JM: Let’s start with the obvious question: was opera something you were brought up with?
EX: Not really. I went to a musical primary school and high school, and I was lucky enough to take singing lessons when I was about 12 or 13. Opera was something that just sort of happened.
JM: But you went on to study astrophysics – where does that fit in?
EX: I knew that voices take a long time to mature, so I started my science degree and then thought “I miss music”, so I began studying physics part-time and singing full-time. You’d be surprised how many opera singers have studied science!
JM: What differences have you seen between the attitude to opera in Australia and the UK?
EX: There’s a lot more work over here, and the Royal Opera House is the most efficient place I’ve worked – they look after us very well! But Melbourne is very cultural. It has the biggest percentage population of opera lovers in the world, so it’s well-supported there.
JM: Reviews for Opera North’s Seraglio have not only praised your singing, they’ve also had good things to say about your comic abilities. How important is it for opera singers to be good actors?
EX: I’d say it’s a prerequisite. Opera has to be the whole shebang – singing and acting. Comedy in particular isn’t easy for a lot of singers, so they lean towards serious roles. But I was fortunate that my training at the Victorian College of the Arts included acting and movement, which some of the more academically-focused degrees don’t.
Melbourne is very cultural. It has the biggest percentage population of opera lovers in the world.
Audiences nowadays want to see something more realistic, so they want singers who look like the characters they’re playing, they want a strong image. The difference between opera and the musicals that look the same in every city is that opera has to be constantly reimagined, so you can go to an opera you’ve seen before and get something different out of it.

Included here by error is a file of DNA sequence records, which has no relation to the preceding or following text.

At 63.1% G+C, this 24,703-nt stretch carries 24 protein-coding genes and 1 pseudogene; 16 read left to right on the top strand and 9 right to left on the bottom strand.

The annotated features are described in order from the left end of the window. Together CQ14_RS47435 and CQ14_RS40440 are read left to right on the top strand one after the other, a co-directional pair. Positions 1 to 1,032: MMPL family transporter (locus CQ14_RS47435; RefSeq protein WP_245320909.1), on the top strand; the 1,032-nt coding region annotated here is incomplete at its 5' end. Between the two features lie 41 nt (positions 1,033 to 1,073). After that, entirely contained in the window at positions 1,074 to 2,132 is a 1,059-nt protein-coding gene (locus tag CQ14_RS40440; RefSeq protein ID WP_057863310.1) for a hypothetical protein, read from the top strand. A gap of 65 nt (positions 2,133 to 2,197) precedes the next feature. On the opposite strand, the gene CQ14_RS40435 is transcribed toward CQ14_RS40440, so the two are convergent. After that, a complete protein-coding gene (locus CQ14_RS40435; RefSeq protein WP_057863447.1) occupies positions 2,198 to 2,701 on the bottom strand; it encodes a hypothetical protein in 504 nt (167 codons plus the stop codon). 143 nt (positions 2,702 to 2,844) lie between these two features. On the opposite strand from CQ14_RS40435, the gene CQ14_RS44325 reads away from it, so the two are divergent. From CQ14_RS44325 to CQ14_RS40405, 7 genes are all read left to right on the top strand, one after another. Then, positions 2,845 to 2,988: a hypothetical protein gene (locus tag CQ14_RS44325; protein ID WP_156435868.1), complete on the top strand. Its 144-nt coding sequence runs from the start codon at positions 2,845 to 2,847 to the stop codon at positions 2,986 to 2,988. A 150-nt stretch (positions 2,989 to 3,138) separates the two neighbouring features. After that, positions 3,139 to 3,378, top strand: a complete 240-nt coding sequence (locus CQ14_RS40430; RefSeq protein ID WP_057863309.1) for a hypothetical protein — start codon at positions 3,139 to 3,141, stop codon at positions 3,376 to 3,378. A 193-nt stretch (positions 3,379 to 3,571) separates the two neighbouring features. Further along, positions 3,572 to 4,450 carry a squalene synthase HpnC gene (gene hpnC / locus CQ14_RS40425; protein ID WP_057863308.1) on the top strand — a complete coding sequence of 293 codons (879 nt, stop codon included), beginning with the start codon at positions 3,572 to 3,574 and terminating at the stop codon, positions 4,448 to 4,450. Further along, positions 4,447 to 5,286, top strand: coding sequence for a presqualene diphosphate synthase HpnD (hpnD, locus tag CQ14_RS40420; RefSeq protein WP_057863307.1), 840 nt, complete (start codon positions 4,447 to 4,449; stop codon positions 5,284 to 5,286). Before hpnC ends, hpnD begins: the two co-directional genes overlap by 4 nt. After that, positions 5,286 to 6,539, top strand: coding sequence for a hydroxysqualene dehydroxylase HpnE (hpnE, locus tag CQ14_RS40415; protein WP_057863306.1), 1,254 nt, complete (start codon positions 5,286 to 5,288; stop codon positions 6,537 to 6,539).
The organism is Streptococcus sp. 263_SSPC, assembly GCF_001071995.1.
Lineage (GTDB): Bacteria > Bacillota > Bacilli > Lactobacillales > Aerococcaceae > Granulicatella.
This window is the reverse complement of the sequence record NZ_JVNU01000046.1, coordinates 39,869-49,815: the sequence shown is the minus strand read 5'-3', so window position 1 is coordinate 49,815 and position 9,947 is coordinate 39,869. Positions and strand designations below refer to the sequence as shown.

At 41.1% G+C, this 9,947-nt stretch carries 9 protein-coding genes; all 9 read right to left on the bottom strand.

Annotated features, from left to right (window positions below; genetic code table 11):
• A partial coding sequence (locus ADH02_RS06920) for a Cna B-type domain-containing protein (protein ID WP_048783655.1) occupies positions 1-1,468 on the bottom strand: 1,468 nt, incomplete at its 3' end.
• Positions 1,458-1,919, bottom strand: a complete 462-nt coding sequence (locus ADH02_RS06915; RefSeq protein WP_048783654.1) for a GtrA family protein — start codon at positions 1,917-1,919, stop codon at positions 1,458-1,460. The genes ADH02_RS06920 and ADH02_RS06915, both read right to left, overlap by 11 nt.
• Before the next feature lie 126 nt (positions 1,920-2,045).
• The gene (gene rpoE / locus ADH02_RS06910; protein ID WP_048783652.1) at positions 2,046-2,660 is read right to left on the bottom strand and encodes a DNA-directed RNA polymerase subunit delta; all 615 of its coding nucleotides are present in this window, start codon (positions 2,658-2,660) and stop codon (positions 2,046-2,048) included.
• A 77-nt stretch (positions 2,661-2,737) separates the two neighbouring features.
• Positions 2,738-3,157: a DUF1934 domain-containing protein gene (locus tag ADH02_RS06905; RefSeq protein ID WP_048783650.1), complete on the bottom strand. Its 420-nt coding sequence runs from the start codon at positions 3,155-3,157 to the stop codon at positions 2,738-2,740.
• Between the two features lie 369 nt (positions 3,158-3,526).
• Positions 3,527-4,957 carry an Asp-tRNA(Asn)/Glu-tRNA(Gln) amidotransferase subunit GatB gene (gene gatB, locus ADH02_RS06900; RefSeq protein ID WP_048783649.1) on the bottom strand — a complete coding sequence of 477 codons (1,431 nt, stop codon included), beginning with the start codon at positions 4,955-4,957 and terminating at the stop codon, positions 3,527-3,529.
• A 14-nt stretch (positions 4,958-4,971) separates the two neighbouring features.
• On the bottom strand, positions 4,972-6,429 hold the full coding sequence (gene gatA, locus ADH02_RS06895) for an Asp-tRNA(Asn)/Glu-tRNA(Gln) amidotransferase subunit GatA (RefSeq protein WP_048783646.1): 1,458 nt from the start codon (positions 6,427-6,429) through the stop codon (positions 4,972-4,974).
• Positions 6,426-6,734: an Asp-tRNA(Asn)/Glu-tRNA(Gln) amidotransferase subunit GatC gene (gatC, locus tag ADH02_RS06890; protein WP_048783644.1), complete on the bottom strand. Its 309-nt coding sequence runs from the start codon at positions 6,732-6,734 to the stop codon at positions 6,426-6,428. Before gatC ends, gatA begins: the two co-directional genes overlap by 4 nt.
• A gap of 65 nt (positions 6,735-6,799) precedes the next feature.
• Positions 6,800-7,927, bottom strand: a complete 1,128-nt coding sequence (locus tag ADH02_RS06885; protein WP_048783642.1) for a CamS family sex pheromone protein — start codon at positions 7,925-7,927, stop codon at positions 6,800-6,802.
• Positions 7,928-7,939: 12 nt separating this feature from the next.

JM: Would you say that The Abduction from the Seraglio is a suitable opera for someone who hasn’t seen one before?
EX: I think so! Mozart’s music is very easy to get into, it’s highly comic, lots of gags, and the costumes are great! I’m even dressed as Wonder Woman at one point. It’s not a show that should be taken too seriously. I’d say it’s up there with Carmen as a good first-time opera.
From a singer’s point of view, Mozart has a great knack for writing for the voice. He can write the most beautiful emotional melodies, but he’s also great at comedy.
I’m even dressed as Wonder Woman at one point.
JM: Have you enjoyed working with Opera North?
EX: Yes, they’re a really nice company. Great fun, and it’s impressive how many shows they put on each year!
JM: And you’ll soon be coming to Scotland?
EX: That’s right, I’ll be singing Adina in L’Elisir d’amore. It’s going to be a really cool show. The music is cheeky and fun and there’s lots of recognisable stuff in the score. It’s an iconic piece, but it’s another one that would be a great first opera – you can sit back, relax and enjoy the bubbly fun from start to finish!
JM: What would you perceive as the average opera audience?
EX: It’s hard to put your finger on. Yes, you get the stereotypical older people and corporate sponsors, but there’s a lot of diversity. You see people of all age groups and demographics. Opera’s available at a lot of different prices, from as little as £10, and there are lots of different kinds of opera. It’s really not elitist in that respect – although it is advisable to book in advance, as the good deals are pretty popular.
Opera North’s The Abduction from the Seraglio is at the Theatre Royal in Nottingham from 12 – 19 June, then at the Grand Theatre in Leeds from 23 – 27 June. Tickets from £10 – £58. Sung in English.
See Elena’s in Scotland in: Scottish Opera’s L’elisir d’amore is touring Scotland from September to November 2009.